This paper characterizes the labor market of youth in Colombia from 2008 to 2017. We estimate labor market indicators for individuals aged between 14 and 28 years using microdata from Colombia's household surveys over the study period. Our estimates document the main patterns and trends in the labor market of youth in labor force participation, employment, unemployment, informality, and earnings. We compare these statistics with the same indicators of adults (individuals aged between 29 and 65 years), and explore differences in characteristics within youth such as gender, region, educational attainment, socioeconomic status (SES), and experience. Results indicate that participation rate of young Colombians have increased in recent years, but are mainly employed in low-quality jobs namely unsalaried and informal. We also document marked inequalities in labor market outcomes across youth characteristics. We provide a series of recommendations to guide future youth labor policy based on these estimates as well as the critical analysis of recent youth policies in Colombia.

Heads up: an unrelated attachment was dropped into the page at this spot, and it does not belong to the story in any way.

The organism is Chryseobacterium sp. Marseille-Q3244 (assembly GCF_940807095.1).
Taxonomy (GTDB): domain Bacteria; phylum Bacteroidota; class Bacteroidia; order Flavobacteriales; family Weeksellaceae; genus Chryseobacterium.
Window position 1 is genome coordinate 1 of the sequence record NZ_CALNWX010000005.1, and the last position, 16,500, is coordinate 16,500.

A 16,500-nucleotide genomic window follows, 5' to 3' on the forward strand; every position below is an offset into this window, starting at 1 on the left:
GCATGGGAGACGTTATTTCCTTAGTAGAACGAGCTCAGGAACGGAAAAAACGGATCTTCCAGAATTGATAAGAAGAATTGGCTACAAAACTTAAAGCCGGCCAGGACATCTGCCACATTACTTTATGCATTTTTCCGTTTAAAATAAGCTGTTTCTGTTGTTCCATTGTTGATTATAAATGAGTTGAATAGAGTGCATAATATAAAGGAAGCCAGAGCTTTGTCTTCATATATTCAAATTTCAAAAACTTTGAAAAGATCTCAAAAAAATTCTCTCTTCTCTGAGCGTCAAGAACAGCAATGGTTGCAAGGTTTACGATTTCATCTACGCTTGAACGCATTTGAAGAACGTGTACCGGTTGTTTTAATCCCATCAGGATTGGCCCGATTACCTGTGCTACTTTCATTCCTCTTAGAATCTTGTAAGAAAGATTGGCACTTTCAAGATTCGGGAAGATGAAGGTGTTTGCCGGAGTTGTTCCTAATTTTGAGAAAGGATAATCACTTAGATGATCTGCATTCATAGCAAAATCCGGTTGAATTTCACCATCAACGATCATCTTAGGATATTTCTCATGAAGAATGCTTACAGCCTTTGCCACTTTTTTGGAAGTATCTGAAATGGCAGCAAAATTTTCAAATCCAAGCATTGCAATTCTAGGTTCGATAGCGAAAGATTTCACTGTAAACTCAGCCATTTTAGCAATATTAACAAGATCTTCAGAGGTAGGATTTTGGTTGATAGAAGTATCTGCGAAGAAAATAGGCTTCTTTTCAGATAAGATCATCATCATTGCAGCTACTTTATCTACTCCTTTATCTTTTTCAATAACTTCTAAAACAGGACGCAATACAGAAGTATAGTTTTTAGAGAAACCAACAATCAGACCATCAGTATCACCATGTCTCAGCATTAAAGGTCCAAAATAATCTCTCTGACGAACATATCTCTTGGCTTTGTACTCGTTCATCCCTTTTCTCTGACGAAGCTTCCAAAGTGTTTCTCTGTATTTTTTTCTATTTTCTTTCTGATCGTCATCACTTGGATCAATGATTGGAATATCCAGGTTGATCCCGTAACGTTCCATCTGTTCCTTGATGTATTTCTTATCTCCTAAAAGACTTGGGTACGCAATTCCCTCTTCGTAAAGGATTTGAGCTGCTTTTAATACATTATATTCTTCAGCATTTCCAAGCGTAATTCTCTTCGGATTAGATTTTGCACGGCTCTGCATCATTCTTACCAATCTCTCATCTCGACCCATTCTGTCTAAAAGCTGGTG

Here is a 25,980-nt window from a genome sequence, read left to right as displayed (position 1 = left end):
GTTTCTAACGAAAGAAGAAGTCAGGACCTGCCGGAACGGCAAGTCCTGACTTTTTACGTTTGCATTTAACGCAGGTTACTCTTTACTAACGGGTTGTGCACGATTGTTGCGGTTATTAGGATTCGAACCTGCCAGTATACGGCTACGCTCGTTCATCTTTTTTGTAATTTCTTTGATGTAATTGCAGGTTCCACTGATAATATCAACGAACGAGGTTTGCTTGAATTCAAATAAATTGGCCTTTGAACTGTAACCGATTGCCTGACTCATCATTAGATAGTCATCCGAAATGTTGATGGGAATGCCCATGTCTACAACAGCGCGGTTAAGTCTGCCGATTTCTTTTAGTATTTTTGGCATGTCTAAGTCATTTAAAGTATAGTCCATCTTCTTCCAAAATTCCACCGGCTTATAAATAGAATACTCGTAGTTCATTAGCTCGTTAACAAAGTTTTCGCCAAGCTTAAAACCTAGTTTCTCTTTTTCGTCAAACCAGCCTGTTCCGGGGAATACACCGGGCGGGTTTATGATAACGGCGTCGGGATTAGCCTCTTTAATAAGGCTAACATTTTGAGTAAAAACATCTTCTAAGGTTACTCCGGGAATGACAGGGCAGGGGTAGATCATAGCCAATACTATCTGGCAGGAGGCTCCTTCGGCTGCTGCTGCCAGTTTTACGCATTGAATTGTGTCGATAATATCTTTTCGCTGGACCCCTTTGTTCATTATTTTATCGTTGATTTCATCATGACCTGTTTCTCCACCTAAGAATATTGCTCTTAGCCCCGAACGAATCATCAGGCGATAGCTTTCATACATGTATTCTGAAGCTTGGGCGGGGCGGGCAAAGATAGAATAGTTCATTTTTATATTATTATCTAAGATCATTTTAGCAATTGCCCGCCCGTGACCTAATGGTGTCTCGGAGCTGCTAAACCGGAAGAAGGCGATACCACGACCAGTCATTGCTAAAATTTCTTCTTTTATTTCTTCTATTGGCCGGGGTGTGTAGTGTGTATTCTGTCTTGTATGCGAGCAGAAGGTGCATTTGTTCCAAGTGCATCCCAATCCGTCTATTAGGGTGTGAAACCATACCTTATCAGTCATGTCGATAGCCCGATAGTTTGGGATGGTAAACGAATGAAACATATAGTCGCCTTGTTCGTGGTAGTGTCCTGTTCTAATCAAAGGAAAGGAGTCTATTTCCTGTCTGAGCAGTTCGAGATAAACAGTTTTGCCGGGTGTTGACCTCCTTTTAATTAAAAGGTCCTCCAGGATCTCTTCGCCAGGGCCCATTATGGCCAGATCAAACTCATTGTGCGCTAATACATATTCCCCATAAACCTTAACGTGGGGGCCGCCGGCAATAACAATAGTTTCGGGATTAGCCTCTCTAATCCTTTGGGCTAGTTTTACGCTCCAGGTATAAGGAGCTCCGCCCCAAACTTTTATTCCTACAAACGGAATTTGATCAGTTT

Schlüsselwörter

  • youth
  • labor market
  • transition into the labor market
  • labor policy
  • Colombia

JEL Classification

  • J08
  • J13
  • J21
  • J24
  • O17
Uneingeschränkter Zugang

Determinants of youth unemployment in Uganda: The role of gender, education, residence, and age

Online veröffentlicht: 21 Sep 2021
Seitenbereich: -

Zusammenfassung

Abstract